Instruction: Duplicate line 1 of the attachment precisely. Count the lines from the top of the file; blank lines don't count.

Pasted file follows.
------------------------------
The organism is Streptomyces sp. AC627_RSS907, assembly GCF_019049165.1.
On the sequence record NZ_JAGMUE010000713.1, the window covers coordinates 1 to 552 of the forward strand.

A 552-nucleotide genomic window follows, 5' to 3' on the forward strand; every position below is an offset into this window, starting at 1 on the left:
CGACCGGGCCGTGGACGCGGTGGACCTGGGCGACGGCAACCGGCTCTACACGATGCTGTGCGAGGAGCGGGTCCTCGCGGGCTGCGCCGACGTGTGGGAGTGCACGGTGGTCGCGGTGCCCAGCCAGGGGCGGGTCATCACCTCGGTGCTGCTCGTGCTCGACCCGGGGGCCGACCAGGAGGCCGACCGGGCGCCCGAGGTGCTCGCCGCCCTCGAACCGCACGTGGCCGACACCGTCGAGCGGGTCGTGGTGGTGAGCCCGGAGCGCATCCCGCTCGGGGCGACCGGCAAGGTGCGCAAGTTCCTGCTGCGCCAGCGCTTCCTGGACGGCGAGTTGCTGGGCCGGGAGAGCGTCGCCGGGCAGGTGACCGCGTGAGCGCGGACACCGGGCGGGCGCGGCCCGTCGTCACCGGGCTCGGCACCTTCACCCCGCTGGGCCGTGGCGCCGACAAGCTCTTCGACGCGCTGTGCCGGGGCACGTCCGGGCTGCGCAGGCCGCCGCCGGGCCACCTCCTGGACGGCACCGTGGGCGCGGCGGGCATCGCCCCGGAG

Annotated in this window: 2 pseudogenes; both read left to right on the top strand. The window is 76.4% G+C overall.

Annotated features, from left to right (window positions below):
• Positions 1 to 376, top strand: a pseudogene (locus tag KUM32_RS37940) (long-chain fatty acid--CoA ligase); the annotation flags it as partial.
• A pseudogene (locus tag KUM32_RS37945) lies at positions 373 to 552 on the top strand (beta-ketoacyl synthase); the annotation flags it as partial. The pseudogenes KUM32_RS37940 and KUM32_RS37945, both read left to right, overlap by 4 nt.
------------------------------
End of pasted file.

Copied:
The organism is Streptomyces sp. AC627_RSS907, assembly GCF_019049165.1.